Norah Jones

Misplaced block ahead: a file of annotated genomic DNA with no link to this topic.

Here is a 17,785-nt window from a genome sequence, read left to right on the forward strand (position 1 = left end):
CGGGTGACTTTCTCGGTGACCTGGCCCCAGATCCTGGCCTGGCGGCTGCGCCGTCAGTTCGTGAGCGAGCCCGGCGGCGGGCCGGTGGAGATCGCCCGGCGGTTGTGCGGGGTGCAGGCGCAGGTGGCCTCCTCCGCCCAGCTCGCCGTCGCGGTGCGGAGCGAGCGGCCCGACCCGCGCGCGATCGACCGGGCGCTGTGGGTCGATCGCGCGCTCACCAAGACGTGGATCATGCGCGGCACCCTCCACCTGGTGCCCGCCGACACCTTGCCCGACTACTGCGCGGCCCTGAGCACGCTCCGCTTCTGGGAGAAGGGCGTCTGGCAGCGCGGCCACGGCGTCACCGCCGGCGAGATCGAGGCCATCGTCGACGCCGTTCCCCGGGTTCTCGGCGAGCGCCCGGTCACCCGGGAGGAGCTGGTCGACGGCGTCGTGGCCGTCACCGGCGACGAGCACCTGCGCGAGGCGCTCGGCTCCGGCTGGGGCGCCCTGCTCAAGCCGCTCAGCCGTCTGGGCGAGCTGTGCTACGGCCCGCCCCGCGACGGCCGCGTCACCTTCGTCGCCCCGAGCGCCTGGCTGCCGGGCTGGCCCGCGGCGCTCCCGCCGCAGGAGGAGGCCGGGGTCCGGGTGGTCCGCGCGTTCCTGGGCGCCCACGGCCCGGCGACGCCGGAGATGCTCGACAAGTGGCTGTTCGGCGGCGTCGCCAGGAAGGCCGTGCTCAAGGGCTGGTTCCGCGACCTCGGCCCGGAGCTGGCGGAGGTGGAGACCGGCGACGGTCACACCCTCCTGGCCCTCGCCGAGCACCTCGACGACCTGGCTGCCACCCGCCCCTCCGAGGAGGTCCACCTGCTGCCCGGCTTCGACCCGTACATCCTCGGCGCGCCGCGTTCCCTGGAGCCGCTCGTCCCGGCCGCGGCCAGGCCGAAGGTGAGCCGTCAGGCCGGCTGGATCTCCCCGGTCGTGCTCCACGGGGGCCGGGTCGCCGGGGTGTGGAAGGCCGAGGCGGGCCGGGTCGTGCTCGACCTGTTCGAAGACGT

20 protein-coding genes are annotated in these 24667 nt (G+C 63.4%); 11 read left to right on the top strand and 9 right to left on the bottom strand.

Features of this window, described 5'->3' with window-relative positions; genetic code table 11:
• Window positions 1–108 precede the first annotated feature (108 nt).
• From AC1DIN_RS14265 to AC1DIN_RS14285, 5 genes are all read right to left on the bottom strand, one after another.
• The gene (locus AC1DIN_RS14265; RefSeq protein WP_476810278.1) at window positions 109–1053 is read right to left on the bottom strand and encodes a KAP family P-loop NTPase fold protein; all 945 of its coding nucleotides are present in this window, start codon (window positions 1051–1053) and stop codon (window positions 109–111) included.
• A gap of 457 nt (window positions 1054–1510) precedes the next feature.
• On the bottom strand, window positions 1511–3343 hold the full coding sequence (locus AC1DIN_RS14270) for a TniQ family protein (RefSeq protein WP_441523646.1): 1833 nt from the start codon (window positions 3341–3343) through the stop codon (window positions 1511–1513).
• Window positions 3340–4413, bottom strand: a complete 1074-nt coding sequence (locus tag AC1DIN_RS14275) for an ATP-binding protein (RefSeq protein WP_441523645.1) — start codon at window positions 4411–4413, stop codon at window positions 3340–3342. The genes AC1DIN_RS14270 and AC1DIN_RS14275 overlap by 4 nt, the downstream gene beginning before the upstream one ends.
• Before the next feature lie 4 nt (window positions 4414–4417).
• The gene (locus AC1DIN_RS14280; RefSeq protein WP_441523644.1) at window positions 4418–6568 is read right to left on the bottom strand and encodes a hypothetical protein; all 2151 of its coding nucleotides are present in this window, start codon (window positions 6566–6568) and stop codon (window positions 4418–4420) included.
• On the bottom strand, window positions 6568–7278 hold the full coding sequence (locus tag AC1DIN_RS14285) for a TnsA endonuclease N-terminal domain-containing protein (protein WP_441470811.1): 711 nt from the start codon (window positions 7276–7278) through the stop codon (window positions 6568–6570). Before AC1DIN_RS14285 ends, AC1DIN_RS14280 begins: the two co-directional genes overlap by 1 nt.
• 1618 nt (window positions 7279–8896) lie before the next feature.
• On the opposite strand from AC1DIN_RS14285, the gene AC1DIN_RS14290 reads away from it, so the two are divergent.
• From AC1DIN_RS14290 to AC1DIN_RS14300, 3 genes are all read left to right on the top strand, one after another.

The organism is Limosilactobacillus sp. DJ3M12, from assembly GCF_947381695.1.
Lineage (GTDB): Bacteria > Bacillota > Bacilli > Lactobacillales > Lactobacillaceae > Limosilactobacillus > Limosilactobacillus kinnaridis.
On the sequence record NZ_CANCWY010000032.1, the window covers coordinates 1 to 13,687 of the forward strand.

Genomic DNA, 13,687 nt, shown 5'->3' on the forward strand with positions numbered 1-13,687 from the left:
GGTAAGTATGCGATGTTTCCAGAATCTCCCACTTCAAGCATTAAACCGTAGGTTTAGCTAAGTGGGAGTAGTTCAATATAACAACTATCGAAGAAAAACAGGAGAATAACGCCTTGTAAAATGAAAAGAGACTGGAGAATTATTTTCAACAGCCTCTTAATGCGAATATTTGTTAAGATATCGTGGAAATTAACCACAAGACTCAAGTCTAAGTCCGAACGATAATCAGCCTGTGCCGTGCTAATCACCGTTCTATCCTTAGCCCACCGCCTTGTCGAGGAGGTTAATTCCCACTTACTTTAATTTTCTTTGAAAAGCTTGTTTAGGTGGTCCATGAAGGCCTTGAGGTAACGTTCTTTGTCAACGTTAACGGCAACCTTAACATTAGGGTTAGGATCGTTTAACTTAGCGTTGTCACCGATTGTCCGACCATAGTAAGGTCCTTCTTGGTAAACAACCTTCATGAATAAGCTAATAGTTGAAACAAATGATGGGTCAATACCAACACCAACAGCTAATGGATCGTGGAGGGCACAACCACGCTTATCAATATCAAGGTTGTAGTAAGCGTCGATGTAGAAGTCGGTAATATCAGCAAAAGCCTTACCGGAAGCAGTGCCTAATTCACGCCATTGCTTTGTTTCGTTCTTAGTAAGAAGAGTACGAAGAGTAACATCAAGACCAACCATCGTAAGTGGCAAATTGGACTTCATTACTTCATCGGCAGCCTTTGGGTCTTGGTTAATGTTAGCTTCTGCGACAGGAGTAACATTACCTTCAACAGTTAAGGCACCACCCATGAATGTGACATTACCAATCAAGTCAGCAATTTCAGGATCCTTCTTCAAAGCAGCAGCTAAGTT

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Norah Jones slides between the spaces separating jazz, pop, country and rock, cultivating a sophisticated, deceptively mellow style that has proven to be surprisingly adaptable and enduring. Initially, Jones appeared as if she was the torchbearer for two traditions on the verge of disappearing: sophisticated vocal jazz designed for small, smoky clubs and the warm, burnished sound of the Southern California singer/songwriters of the early ’70s. Come Away with Me, her 2002 debut album — deliberately released on the revived Blue Note imprint — hit this sweet spot and resonated with millions of listeners, turning Jones into an unexpected star. Instead of cultivating this niche, she soon proved to be quietly adventurous. As the 2000s gave way to the 2010s and 2020s, she incorporated daring elements into her music, resulting in stylish, inventive alternative pop albums like The Fall (2009) and Little Broken Hearts (2012). Jones also played in such side projects as the Little Willies and Puss N Boots, singing a blend of country, punk, and jazz. Those busman holidays showcased her expansive taste and skill, qualities that remained evident on such albums as Visions, a 2024 album produced by Leon Michels, a veteran of Sharon Jones & the Dap-Kings. Born Geethali Norah Jones Shankar to the musician Ravi Shankar and concert producer Sue Jones in Brooklyn, New York, Norah moved to the Dallas suburb of Grapevine after her parents separated in 1986. At the age of 15, she enrolled at the Booker T. Washington High School for the Performing and Visual Arts, heading to Michigan’s Interlochen Center for the Arts for summer camp. When she was 16, she changed her name to Norah Jones, around the same time she began playing solo gigs in the Dallas area. Her first national notice arrived when she was granted several DownBeat Student Music Awards, taking home Best Original Composition and Best Jazz Vocalist in 1996, repeating the latter win in 1997. For a while, she majored in jazz piano at the University of North Texas, during which time she first encountered singer/songwriter Jesse Harris. One of her musical projects during this period was singing in a jazz combo called Laszlo, a group who performed original material by guitarist Jerome Covington; Laszlo recorded several tracks, which were later released in 2007 as the album Butterflies. Jones moved to New York City in 1999, and after arriving in Manhattan, she started working lounges and clubs. She assembled her own group — one that featured Harris, along with bassist Lee Alexander and drummer Dan Rieser — while also sitting in with the adventurous jazz guitarist Charlie Hunter and trip-hop group Wax Poetic (she appeared on the latter’s eponymous 2000 album for Atlantic). Blues and jazz songwriter Peter Malick discovered Jones singing at the club the Living Room and hired her to sing several of his songs, along with a few covers, during studio sessions in late summer 2000. These would be released as New York City in 2003, after Jones became a star, which happened swiftly over the course of the next few years. During the autumn of 2000, she recorded a series of demos that got the attention of Bruce Lundvall and Brian Bacchus at Blue Note; they signed her after a live showcase in January 2001. After recording with Jay Newland, Jones entered the studio with producer Craig Street that May, switching to a collaboration with Arif Mardin in August. Highlights from these three sessions were combined for Jones’ debut, Come Away with Me, which appeared in February 2002. Initially, the record was a modest success, debuting at number 139 on the Billboard album chart. Over the course of the year, however, it gained considerable momentum, thanks in no small part to the single “Don’t Know Why,” which became a runaway hit at adult contemporary radio, reaching number four and staying on the recurrent play chart, while peaking at 30 in the Top 40. Come Away with Me reached the top of the Billboard charts in January 2003 as part of a run on the charts that lasted 164 weeks — a sign, like its 2005 diamond certification from the RIAA, that the album had found a massive audience. Jones’ appeal was cemented at the 2003 Grammy Awards, where she took home five big awards: Album of the Year, Record of the Year, Best New Artist, Best Female Pop Vocal Performance, and Best Pop Vocal Album. (Jesse Harris also won Song of the Year for “Don’t Know Why” and Arif Mardin snagged Producer of the Year.) Her stardom established, Norah Jones reunited with Mardin for her second album, Feels Like Home. Debuting at number one on Billboard upon its February 2004 release, along with many other charts around the world, Feels Like Home didn’t replicate the success of Come Away with Me, but its success was still remarkable: it was certified platinum four times in the U.S., selling over 12 million copies around the world. It also earned Jones a Best Female Pop Vocal Performance for its single “Sunrise,” in the same ceremony where she won Record of the Year and Best Pop Collaboration with Vocals Grammys for “Here We Go Again,” a duet with Ray Charles. Come Away with Me and Feels Like Home painted Norah Jones as a singer/songwriter with a torchy bent, but she began to dismantle that stereotype swiftly by returning to off-beat collaborations. The first of these was the Little Willies, a cosmopolitan country group that also featured her rhythm section of Alexander and Rieser. The busman’s holiday began playing N.Y.C. gigs in 2003 and became a semi-regular concern over the next few years, finally releasing The Little Willies album in 2006. Later that year, Jones returned with “Thinking About You,” her first solo single since Feels Like Home. “Thinking About You” was the cornerstone of Not Too Late, the 2007 album that was her first to include only original material. Debuting at number one on Billboard — and many other charts around the world, including those from the U.K. and Canada — the LP wound up earning two platinum certifications from the RIAA. A few months after the January release of Not Too Late, Jones made her silver-screen debut in Wong Kar Wai’s My Blueberry Nights, which debuted at the Cannes Film Festival that year. During 2008, Norah Jones busied herself with El Madmo, a cheeky indie rock trio with bassist Daru Oda and drummer Andrew Borger. The group released an eponymous album on Team Love that May. El Madmo ushered in a period where Jones frequently collaborated with alternative and indie rock musicians. This could be heard on The Fall, a 2009 album that was her first written and recorded without bassist/songwriter Lee Alexander (the pair parted ways professionally following a romantic breakup). Working with producer Jacquire King and featuring a new batch of collaborators, including co-writers Ryan Adams and Will Sheff, the record debuted at number three and was certified platinum by the RIAA. Its leadoff single, “Chasing Pirates,” peaked at number 13 on Billboard’s Adult Contemporary chart, her best placement since “Don’t Know Why.” A compilation of previously released musical collaborations called ...Featuring Norah Jones appeared in November 2010; it peaked at number 29 on Billboard. In 2011, Jones contributed to Rome, the neo-spaghetti Western rock opera by Danger Mouse and Daniele Luppi. This led to Jones hiring Danger Mouse as the producer for her fifth album, Little Broken Hearts, which appeared in April 2012, just after the January release of the second album from the Little Willies, For the Good Times. Little Broken Hearts debuted at number two on Billboard. Jones next teamed up with Green Day’s Billie Joe Armstrong to remake the classic 1958 Everly Brothers album Songs Our Daddy Taught Us. Recorded in nine days with bassist Tim Luntzel and drummer Dan Rieser, the ensuing Foreverly was released in 2013. The following year, Puss N Boots — an Americana trio Jones formed with Sasha Dobson and Catherine Popper in 2008 — issued their debut album, No Fools, No Fun, on Blue Note Records. Jones returned to her solo career with her sixth album, Day Breaks, in October 2016. Produced by Jones, Eli Wolf, and Sarah Oda, the jazzy pop of Day Breaks hinted at her Come Away with Me beginnings; it entered the Billboard charts at number two. During the course of 2018, Jones spent time in the studio with a variety of collaborators with the intent of releasing one new song per month. The first of these, “My Heart Is Full,” appeared in September 2018. By the end of the year, she released the seasonal “Wintertime,” which was co-written by Jeff Tweedy. These recordings were collected on Begin Again, a compilation that came out in April 2019. A pair of singles, “How I Weep” and another collaboration with Jeff Tweedy called “I’m Alive,” arrived in early 2020 ahead of the summer release of her seventh full-length effort, Pick Me Up Off the Floor. Consisting of leftovers from the sessions that produced Begin Again, Pick Me Up Off the Floor was released in June 2020; it debuted at 87 on Billboard’s Top 200. Jones issued her first live album, the Grammy-nominated 'Til We Meet Again, early in 2021. Comprised of performances recorded between 2017 and 2019, the set included a version of Soundgarden’s “Black Hole Sun” that was performed in tribute to the recently deceased Chris Cornell. Later that year, she released her first holiday album, I Dream of Christmas, which featured a mix of originals and beloved seasonal songs. Early in 2022, a super deluxe 20th anniversary edition of Come Away with Me hit the stores; by the end of the year, Jones also released a deluxe version of I Dream of Christmas. On I Dream of Christmas, Jones began a collaboration with Leon Michels, a producer who once was part of Sharon Jones & the Dap-Kings who was also a member of Dan Auerbach’s retro-soul band the Arcs. She continued their partnership on Visions, a 2024 album that blended a dreamy outlook with soulful undertones. ~ Stephen Thomas Erlewine